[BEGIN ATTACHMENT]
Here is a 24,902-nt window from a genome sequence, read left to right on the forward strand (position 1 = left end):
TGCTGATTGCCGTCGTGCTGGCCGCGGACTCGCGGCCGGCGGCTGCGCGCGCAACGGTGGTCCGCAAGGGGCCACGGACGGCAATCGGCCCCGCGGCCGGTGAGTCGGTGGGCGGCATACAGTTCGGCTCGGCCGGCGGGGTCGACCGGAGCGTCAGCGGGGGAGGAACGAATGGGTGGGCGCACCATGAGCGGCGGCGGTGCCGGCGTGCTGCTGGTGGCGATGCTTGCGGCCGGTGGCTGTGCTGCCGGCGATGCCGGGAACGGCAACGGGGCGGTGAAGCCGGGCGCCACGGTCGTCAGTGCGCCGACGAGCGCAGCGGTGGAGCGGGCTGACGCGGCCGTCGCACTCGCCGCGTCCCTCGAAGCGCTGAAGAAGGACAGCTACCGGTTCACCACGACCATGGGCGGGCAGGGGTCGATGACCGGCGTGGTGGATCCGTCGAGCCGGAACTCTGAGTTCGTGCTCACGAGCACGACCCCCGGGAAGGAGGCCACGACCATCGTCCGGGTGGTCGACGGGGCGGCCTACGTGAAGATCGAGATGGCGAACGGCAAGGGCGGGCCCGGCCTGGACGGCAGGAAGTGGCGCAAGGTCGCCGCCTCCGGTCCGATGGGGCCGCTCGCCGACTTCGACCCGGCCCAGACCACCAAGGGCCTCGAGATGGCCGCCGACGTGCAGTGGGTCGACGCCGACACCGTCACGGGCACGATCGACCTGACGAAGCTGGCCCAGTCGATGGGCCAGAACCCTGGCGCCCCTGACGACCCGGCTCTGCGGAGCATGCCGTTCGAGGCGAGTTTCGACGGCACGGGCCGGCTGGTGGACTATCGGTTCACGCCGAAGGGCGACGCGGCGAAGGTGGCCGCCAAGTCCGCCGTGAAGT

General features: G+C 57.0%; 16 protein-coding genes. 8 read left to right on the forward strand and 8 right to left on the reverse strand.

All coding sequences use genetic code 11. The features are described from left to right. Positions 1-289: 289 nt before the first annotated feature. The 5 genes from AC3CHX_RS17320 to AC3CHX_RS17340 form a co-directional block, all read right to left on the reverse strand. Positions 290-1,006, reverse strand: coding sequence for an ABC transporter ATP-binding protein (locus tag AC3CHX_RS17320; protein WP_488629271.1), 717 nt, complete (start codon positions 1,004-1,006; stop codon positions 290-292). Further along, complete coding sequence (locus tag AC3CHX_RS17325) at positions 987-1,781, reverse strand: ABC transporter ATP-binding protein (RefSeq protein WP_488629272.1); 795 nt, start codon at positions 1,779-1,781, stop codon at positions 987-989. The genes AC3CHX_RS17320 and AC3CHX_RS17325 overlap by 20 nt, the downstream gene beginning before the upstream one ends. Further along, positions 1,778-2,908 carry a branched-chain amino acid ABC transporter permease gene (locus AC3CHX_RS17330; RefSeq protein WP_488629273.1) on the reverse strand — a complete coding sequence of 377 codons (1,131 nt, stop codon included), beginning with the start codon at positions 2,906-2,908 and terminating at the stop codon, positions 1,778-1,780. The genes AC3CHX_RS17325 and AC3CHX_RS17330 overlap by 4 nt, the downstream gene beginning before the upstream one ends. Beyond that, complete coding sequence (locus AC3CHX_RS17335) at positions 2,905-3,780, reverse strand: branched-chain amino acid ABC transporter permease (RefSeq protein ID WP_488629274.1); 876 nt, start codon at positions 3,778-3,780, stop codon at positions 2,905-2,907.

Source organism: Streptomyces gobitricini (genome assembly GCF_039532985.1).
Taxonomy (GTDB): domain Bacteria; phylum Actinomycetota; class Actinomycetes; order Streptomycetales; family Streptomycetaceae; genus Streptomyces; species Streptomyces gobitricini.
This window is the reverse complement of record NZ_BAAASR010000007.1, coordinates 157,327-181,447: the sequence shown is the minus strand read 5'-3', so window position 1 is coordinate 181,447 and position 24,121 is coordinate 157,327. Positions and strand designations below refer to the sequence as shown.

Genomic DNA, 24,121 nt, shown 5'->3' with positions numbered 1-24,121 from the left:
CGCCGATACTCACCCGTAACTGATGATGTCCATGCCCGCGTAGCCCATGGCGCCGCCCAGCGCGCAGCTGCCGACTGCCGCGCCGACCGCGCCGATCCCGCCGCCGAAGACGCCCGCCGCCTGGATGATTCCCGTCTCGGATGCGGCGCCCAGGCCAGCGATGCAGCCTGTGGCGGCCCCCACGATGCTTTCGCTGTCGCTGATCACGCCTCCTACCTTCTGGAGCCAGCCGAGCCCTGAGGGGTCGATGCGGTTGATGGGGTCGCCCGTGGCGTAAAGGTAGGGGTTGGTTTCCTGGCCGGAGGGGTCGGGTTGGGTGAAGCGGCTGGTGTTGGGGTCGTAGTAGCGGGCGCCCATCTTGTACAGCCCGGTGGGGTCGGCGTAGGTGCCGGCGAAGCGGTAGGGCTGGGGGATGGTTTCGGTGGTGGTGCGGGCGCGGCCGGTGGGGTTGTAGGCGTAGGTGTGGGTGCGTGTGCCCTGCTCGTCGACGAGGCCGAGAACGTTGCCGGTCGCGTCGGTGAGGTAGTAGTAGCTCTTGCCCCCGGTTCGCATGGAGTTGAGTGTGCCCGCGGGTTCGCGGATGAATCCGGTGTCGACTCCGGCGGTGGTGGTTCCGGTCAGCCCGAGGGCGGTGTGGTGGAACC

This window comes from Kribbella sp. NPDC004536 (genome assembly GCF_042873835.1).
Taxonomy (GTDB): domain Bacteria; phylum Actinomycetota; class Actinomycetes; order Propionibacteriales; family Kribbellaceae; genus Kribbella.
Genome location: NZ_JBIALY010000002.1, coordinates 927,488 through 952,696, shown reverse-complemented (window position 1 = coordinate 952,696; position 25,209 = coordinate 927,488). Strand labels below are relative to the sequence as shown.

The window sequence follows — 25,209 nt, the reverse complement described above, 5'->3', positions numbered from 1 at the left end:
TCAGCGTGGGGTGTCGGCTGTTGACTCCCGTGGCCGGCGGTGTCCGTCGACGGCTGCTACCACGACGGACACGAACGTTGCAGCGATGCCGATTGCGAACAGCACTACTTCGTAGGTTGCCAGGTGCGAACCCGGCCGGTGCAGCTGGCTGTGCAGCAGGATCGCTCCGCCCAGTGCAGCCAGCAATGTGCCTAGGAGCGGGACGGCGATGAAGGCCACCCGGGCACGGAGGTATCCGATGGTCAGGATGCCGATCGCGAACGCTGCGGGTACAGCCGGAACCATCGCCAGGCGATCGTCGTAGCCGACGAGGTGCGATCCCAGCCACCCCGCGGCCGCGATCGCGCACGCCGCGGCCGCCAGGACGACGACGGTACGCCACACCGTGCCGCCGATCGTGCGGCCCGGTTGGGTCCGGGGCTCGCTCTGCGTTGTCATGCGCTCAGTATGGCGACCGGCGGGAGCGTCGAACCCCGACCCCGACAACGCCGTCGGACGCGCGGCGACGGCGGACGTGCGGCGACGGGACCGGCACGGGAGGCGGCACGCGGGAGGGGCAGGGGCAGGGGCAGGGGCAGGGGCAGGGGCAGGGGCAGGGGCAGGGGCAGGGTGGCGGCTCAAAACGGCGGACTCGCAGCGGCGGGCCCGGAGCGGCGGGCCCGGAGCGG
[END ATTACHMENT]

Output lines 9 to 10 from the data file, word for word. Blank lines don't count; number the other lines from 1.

CGCCGATACTCACCCGTAACTGATGATGTCCATGCCCGCGTAGCCCATGGCGCCGCCCAGCGCGCAGCTGCCGACTGCCGCGCCGACCGCGCCGATCCCGCCGCCGAAGACGCCCGCCGCCTGGATGATTCCCGTCTCGGATGCGGCGCCCAGGCCAGCGATGCAGCCTGTGGCGGCCCCCACGATGCTTTCGCTGTCGCTGATCACGCCTCCTACCTTCTGGAGCCAGCCGAGCCCTGAGGGGTCGATGCGGTTGATGGGGTCGCCCGTGGCGTAAAGGTAGGGGTTGGTTTCCTGGCCGGAGGGGTCGGGTTGGGTGAAGCGGCTGGTGTTGGGGTCGTAGTAGCGGGCGCCCATCTTGTACAGCCCGGTGGGGTCGGCGTAGGTGCCGGCGAAGCGGTAGGGCTGGGGGATGGTTTCGGTGGTGGTGCGGGCGCGGCCGGTGGGGTTGTAGGCGTAGGTGTGGGTGCGTGTGCCCTGCTCGTCGACGAGGCCGAGAACGTTGCCGGTCGCGTCGGTGAGGTAGTAGTAGCTCTTGCCCCCGGTTCGCATGGAGTTGAGTGTGCCCGCGGGTTCGCGGATGAATCCGGTGTCGACTCCGGCGGTGGTGGTTCCGGTCAGCCCGAGGGCGGTGTGGTGGAACC

This window comes from Kribbella sp. NPDC004536 (genome assembly GCF_042873835.1).